Posted by: Lisa Hill | April 14, 2009

The Book of Lost Things (2006), by John Connolly

the-book-of-lost-thingsThis strange book is a sort of parable, rather clumsily executed.  A boy, David, has lost his mother to illness, and he has difficulty adjusting to his father’s new life, his stepmother Rose, and their infant son, Georgie.  His jealousy and fear of being ‘replaced’ is compounded by the horrors of World War II: bombs falling on London and the fear of annihilation by the Nazis.


David begins to take fits and see visions and though his worried father takes him to a psychiatrist, nothing is resolved and his sulky resentment grows.  He hears books talking in his room, and from the garden he one day sees a ‘Crooked Man’ there.  He learns from Rose  that he sleeps in a room once belonging to a mysterious uncle of hers, Jonathan Tulvey, who vanished with his eight-year-old sister, never to be seen again.  It is Jonathan’s books which talk most alarmingly.

When one day a bomber crash-lands in the garden, reality collides with the imaginary world, David entering it through a tree, just as the children enter into Narnia through a wardrobe.  It is a nightmare world of wolves and loups (half man, half wolf); of trolls, dwarves and harpies; and malevolent ravens.  He meets a kindly Woodsman who warns him against the treachery of the Crooked Man, and tells him stories, all more gruesome versions of fairy tales that we recognise.  This Woodsman, like a father, cannot protect him from everything, only guide him and advise him as his courage and integrity is tested in one travail after another.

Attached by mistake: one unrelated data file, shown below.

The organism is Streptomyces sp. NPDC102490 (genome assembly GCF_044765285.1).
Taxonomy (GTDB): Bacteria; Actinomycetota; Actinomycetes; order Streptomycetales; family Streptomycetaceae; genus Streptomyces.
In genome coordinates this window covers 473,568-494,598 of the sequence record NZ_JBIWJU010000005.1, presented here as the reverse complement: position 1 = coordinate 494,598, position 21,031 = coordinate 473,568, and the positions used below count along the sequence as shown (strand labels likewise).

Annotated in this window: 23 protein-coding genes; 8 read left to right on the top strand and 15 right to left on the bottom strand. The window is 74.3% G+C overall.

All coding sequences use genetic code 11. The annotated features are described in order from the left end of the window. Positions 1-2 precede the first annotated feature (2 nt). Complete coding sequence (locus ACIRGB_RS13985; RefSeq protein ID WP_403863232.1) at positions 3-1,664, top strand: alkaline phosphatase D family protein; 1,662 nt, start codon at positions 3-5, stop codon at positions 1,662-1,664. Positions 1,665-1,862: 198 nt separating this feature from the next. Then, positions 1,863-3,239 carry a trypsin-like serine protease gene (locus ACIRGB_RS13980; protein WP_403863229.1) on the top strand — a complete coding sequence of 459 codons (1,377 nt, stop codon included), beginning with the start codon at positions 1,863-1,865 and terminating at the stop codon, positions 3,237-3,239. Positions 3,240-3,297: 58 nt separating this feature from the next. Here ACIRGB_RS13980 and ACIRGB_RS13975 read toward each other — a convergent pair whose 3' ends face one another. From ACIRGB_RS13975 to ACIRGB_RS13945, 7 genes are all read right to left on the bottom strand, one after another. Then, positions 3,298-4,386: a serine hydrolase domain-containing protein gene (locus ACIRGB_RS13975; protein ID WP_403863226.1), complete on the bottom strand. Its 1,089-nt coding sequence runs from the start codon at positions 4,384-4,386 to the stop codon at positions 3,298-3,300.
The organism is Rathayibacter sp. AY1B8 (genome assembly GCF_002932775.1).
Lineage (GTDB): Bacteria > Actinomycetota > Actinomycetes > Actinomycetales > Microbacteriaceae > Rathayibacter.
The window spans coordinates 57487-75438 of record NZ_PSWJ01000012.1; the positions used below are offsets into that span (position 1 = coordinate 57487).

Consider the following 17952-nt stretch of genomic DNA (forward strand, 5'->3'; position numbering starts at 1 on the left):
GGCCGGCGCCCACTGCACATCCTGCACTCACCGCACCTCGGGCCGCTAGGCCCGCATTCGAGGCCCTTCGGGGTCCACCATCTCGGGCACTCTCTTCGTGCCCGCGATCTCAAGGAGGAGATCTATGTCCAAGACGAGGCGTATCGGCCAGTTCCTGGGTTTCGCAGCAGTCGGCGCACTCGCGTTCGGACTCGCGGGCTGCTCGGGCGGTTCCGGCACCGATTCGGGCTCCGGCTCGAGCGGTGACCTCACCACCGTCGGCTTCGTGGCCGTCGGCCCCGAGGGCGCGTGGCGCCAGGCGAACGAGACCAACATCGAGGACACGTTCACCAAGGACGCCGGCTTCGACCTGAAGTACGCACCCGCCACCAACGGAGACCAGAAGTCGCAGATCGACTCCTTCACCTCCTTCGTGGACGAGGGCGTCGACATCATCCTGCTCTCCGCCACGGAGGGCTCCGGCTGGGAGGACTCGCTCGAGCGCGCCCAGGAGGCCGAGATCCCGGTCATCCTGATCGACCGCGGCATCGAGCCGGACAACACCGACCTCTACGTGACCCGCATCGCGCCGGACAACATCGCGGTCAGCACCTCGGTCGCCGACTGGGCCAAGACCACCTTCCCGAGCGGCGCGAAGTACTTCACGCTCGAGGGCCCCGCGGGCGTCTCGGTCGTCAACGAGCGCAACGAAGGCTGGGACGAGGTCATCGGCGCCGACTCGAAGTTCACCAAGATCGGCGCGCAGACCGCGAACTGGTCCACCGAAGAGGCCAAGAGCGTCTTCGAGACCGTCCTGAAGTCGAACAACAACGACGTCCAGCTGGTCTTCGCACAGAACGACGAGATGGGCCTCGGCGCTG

I did not like the episode where his emerging sexuality is explored through his friendship with the knight, Childe Roland.  Roland seeks to discover what has happened to his dear friend Raphael, and ultimately their love is shown to be a pure and noble thing so David need not fear seduction.  But there is a nasty scene where David’s fear of this ‘love that dare not speak its name’ makes him shudder in revulsion at Roland’s caring touch.  Afterwards David is sorry that he has misunderstood and hurt Roland in this way and they are eventually reconciled, but why was the revuslion necessary to this story?  Do boys anxiously confronting the prospect that they might be homosexual really need this kind of rejection so clearly signalled?

Like The Book Thief, this tale is one that may be suitable for young adult readers, but not children.  The characters from David’s nightmares are eerie and violent, but more importantly the story would make little sense to children under the age of about twelve.  The resolution when it comes is no happy-ever-after, for David’s life is one of ongoing loss, and the resurrection at the end is not wholly convincing.

I probably wouldn’t read this author again.  He usually writes mystery/horror stories, and this one with its overt religious agenda is only mildly engaging.


  1. I bought this ages ago on a whim and still haven’t read it yet. I hope I like it better than you did, although who knows when I’ll read it.


  2. It’s very popular on Library Thing – so maybe I’m being a bit hard on it!


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